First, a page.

Parasitic species can affect host behaviour in various ways. Freshwater mussels of the superfamily Unionoidea have a glochidia larva that is parasitic on fish. Our aim was to evaluate whether fish exposed to glochidia have distinct behaviour that could affect the upstream dispersal of the parasite.Many freshwater mussels are highly endangered, and...
Article
Full-text available
The majority of stream-dwelling salmonid populations in Europe are affected by artificial stocking and the fragmentation of riverine ecosystems. The present study was performed in the unique pristine headwaters of the Otava River in the Elbe catchment area of the Czech Republic. The aim was to investigate the spatial distribution and individual gro...

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Projects

Projects (5)
Project
The aim of the project is to use the framework of Tinbergen’s four essential questions to understand the mechanism through which dietary intake and internal synthesis n-3 LC-PUFA affects biochemical and cellular quality of brain and cognitive traits of brown trout. The project puts especially strong emphasis on ecologically relevant context of the research. Therefore, the laboratory and experimental work will be accompanied by extensive sampling of wild populations of brown trout and assessment of behaviour and fitness of focal fish in their natural river environment (e.g., by using radio telemetry and mark-recapture study design). The project PI is Dr. Libor Závorka (WasserCluster Lunz) and main project collaborators are Dr. Martin Kainz (WasserCluster Lunz), Dr. Pavel Němec (Charles Univesity in Prague), and Prof. Shaun Killen (University of Glasgow).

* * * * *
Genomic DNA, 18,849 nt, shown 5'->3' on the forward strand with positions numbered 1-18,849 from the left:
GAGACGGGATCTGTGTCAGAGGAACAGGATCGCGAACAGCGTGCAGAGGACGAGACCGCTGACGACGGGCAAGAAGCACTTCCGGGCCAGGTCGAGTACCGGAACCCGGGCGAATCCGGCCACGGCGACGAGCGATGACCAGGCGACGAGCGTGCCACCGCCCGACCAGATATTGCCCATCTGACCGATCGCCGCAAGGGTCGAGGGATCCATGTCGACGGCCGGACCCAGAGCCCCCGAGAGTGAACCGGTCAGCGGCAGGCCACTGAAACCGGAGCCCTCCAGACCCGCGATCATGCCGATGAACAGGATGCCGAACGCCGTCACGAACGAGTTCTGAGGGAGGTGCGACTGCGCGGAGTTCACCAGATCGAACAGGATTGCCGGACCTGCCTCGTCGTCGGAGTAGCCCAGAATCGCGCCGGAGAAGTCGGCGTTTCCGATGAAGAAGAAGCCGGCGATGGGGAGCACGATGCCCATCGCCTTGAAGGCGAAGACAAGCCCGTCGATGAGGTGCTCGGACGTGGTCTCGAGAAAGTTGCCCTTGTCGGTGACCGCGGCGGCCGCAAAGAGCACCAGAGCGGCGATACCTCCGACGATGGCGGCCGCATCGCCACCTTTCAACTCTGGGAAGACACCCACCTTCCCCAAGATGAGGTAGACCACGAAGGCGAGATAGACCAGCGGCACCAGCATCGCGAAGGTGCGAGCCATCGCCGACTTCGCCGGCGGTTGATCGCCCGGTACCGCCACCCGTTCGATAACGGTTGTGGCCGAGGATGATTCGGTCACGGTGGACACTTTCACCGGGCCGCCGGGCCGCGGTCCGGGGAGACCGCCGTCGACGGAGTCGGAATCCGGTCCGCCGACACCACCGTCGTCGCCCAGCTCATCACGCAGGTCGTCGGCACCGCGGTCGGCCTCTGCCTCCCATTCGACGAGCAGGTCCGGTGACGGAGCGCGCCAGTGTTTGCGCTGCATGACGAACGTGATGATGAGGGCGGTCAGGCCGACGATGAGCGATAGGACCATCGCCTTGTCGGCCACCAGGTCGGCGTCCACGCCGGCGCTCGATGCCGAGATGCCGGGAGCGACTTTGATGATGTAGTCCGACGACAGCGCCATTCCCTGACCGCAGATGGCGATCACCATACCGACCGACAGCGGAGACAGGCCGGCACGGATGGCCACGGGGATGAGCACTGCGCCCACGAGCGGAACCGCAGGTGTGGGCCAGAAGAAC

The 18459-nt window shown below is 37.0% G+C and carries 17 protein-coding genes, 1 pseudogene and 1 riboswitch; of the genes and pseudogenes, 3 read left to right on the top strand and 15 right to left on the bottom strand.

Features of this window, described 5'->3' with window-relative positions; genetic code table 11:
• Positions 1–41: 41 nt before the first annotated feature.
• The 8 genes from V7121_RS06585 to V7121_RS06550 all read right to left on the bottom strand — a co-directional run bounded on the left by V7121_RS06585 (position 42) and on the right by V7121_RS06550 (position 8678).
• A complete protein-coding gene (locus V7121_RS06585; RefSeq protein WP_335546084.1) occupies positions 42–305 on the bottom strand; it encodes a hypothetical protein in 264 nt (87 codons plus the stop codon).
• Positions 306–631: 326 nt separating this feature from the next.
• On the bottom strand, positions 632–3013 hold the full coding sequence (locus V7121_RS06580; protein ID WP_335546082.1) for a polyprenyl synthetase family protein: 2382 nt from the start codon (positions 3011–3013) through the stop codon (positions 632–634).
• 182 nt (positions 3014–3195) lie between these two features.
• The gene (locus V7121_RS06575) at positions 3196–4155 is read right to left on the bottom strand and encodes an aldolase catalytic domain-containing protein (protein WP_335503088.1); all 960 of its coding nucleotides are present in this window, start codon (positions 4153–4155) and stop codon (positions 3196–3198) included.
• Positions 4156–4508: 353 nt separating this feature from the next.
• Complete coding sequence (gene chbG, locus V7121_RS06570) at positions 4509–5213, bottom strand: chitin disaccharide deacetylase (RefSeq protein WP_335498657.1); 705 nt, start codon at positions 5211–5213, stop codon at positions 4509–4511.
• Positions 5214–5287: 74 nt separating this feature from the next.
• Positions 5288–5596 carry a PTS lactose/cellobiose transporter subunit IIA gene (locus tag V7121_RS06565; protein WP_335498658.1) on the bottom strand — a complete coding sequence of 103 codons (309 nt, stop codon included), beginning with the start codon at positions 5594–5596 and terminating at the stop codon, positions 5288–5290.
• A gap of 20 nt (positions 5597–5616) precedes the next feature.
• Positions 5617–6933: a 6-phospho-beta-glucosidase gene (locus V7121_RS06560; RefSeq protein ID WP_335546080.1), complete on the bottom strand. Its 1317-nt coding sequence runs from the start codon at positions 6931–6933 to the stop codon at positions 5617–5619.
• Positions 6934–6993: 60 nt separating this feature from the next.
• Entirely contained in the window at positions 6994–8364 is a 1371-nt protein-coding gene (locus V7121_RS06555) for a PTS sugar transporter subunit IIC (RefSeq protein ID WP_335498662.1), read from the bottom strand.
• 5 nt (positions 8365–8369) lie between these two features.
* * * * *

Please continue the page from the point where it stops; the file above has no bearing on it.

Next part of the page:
Project
The Cyprinidae is the largest family of freshwater fish with roughly 2500 species. This fish family includes species of great human interest - cultured carp forms, koi carps, color goldfishes, Prussian carps, veiltail goldfish, and many others. The status of Cyprinid fish varied around the world from nationally important fish species in Asia, through the farm fish and protected species in Europe to highly invasive species in North America and Australia. Our project will focus on the most common species in breeding aquaculture of Europe - Cyprinus carpio (common carp) and non-native species of the genus Carassius (European crucian carps). The project aims will lead to better knowledge about species food competitions in the fishponds with different intensity of farming. This bilateral cooperation includes a pilot study of stable isotope analysis in Slovak river basins. Output data will apply to the more effective management of aquaculture, invasive cyprinids management as well as surrounding aquatic ecosystems management.